Another way to see this is that the dynamics in RMHMCWG for preserves the distribution but not the joint . That is because the Gibbs sampler does not take into account the effect of on . In other words, the Gibbs step has the stationary distribution rather than The difference between the two is the auxiliary potential. In contrast, the SSHMC methods preserve the Hamiltonian of .
4.4 Choice of mass matrix
The choice of and in SSHMC is usually similar to RMHMCWG. If the Hessian matrix of is independent of and always p.d., it is natural to define
as the inverse of the Hessian matrix. However, for some popular models, e.g., logistic regression, the Hessian matrix of the likelihood function depends on the parameters
. In this case, one can use any approximate Hessian , like the Hessian at the mode, and define , where is the Hessian of the prior distribution. Such a rough approximation is usually good enough to improve the mixing speed, because the main difficulty is the correlation between model parameters and hyperparameters.In general, because the computational bottleneck in HMC and SSHMC is computing the gradient of the target distribution, both methods have the same computational complexity , where is the cost of computing the gradient and is the total number of leapfrog steps per iteration. However, in practice we find it very beneficial to use multiple steps in each blockwise leapfrog update in ALBA; this can cause SSHMC to require more time than HMC. Also, depending on the mass matrix , the cost of leapfrog a step in ABLA may be different from those in standard HMC. For some choices of , the leapfrog step in ABLA can be even faster than one leapfrog step of HMC. For example, in many models the computational bottleneck is the gradient , is the normalization in prior. Recall that is a function of . If , will be canceled out, avoiding computation of . One example is using in Gaussian funnel distribution aforementioned in Section 2. A potential problem of such is that the curvature of the likelihood function is ignored. But when the data in each group is sparse and the parameters are strongly correlated, this can give nearly optimal mixing speed and make SSHMC much faster.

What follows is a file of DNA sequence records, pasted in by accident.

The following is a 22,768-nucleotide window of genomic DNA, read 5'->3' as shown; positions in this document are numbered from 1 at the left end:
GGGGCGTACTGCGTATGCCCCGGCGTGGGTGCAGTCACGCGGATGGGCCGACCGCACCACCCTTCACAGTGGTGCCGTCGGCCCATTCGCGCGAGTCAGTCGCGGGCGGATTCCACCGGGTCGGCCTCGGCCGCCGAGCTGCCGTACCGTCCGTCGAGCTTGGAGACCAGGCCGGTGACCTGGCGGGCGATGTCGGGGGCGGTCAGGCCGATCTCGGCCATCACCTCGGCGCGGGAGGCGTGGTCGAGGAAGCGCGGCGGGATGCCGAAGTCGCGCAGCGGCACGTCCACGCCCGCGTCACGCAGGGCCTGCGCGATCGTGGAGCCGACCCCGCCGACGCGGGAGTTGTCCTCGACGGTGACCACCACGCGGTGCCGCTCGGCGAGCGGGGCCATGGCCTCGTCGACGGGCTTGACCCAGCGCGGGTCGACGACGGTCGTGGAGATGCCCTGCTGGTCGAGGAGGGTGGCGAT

In general, any choice of and that would be valid for separable HMC with Gibbs is also valid for SSHMC.
5 Experimental Results
In this section, we compare the performance of SSHMC with the standard HMC and RMHMC within Gibbs [7] on four benchmark models.^{1}^{1}1Our use of a Gibbs scheme for RMHMC follows standard practice [7]. The step size of all methods are manually tuned so that the acceptance rate is around . The number of leapfrog steps are tuned for each method using preliminary runs. The implementation of RMHMC we used is from [7]. The running time is wallclock time measured after burnin. The performance is evaluated by the minimum Effective Sample Size (ESS) over all dimensions (see [6]). When considering the different computational complexity of methods, our main efficiency metric is time normalized ESS.





HMC with diagonal constant mass  SSHMC (semiseparable mass) 
time(s)  min ESS(, )  min ESS/s (, )  MSE(, )  

HMC  5.16  (302.97, 26.30)  (58.64, 5.09)  (2.28, 1.34) 
RMHMC(Gibbs)  2.7  (2490.98, 8.93)  (895.15, 3.21)  (1.95, 1.33) 
SSHMC  37.35  (3868.79, 1541.67)  (103.57, 41.27)  (0.04, 0.02)